Speculum Alchemiae Museum#19 in Best Things To Do in Prague
Housed in one of the oldest buildings in Prague, the Speculum Alchemiae Museum transports its visitors back to a time when alchemy seemed significantly more plausible. Tours (the only way to view the museum) lead visitors underground to the building’s secret labs, where alchemists once tried to concoct elixirs for love, memory and eternal youth. Emperor Rudolf II allegedly built the labs during the 16th century and recent construction work of the building led to their rediscovery in 2002.
Previous visitors were impressed with the museum’s tours, which last around 30 minutes, and they said that the guides spoke excellent English and answered all of their questions. The building’s Hogwarts-esque design particularly enchanted fans of the “Harry Potter” series. Be sure to bring a camera and to take as many photos as possible during your 30 minutes in the museum.
The museum sits in Prague’s Jewish Quarter, making it an easily accessible stop on most travelers’ itineraries. The entrance fee for the Speculum Alchemiae Museum is 200 koruna (about $9) for adults, 150 koruna (about $6.50) for students and seniors, 70 koruna (about $3) for children and 500 koruna (about $22) for families (two adults and two children). The museum is open daily from 10 a.m. to 6 p.m., and tours leave in 30-minute intervals. For more information, check out the Speculum Alchemiae Museum’s website.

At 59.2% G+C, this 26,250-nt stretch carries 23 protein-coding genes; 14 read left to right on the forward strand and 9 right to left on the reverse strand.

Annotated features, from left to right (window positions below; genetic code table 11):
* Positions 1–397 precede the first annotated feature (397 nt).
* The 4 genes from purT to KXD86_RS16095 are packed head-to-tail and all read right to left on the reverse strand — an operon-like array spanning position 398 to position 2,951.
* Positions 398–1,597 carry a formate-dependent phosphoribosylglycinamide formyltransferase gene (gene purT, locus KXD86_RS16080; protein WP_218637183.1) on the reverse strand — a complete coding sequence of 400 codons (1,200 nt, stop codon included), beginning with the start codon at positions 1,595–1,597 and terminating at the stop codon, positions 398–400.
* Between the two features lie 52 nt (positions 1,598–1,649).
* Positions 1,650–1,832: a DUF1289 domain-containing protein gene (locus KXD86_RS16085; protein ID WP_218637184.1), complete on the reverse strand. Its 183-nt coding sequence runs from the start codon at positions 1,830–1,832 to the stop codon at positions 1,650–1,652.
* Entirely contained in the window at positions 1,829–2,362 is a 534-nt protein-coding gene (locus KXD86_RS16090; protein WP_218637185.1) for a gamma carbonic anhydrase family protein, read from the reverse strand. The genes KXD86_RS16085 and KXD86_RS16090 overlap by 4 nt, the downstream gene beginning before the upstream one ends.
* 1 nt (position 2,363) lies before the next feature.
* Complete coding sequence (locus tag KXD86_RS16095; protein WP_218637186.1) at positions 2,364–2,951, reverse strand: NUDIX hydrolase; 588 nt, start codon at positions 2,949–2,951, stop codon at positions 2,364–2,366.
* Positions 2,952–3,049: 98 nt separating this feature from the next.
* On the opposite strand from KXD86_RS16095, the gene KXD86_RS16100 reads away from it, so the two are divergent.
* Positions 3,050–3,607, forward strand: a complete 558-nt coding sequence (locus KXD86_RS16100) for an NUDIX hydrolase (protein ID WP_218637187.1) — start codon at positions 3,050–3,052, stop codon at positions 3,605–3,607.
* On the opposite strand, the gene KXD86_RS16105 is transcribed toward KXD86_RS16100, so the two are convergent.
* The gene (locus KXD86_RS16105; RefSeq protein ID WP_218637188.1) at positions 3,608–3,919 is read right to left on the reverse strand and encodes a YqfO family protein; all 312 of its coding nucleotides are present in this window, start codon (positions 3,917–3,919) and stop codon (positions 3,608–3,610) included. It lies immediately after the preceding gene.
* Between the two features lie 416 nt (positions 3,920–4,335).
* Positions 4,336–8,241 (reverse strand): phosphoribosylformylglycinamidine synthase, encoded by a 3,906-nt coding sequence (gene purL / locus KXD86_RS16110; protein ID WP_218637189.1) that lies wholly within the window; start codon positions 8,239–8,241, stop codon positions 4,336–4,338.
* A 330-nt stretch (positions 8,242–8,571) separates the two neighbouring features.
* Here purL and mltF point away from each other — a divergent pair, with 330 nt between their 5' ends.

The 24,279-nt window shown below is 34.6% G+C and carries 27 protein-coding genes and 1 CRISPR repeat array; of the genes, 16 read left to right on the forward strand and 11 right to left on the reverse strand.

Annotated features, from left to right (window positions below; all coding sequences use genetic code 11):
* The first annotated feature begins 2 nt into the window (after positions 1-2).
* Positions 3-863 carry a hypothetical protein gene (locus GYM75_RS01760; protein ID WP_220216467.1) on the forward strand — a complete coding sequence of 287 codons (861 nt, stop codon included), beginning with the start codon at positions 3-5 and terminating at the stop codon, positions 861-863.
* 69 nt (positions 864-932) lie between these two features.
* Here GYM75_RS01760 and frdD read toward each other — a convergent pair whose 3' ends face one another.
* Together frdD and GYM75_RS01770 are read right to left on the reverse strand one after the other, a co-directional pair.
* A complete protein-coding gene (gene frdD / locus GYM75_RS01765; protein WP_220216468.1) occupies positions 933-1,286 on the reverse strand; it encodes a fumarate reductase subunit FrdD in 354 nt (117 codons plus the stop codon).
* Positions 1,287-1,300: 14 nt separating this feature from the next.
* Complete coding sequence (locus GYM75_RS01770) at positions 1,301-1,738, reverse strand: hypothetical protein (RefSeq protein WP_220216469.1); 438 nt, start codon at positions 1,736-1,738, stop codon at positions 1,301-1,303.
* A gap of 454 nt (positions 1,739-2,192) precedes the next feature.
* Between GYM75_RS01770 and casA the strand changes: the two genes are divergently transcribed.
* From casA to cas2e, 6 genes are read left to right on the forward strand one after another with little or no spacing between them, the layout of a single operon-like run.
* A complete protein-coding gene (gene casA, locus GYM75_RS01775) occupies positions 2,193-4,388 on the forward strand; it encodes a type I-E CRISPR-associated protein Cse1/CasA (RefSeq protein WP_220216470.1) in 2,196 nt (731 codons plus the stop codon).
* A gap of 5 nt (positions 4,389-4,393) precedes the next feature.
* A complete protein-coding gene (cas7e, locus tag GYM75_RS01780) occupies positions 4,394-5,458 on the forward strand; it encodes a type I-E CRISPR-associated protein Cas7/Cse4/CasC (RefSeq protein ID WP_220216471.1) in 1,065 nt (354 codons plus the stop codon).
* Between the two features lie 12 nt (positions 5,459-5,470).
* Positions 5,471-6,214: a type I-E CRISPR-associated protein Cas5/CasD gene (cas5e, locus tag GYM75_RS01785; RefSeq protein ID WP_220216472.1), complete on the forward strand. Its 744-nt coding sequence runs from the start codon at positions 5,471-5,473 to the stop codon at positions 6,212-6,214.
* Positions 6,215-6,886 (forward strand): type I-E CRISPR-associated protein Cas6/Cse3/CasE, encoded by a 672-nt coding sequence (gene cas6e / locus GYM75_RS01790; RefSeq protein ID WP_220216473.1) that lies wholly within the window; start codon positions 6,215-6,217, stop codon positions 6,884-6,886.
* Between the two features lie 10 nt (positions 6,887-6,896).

More Best Things To Do in Prague
#1 Old Town Square (Staromestské námestí)
Old Town Square is a popular spot in Prague, with travelers flocking here in droves for its beautiful architecture, colorful history and vibrant atmosphere. The square hasn't changed much since it was established in the 12th century when it functioned as the city's original marketplace.
The square is home to some of the most historic attractions in the city, including the Old Town Hall, one of the best places to get a bird's-eye view of the city and the Prague Astronomical Clock, a beautiful timepiece dating back to the 1400s. Other architectural highlights found within the square include the Church of St. Nicholas and the Church of Our Lady before Týn, instantly recognizable for its two Gothic spires. Meanwhile, the newest additions to the square include a monument erected in 1915 for the religious reformer Jan Hus. There are also several restaurants here that spill out onto the square during the warmer months as locals and travelers alike enjoy a coffee or a beer on the patios. And if you're visiting during the holiday season, expect the square to be filled with Christmas market shoppers.
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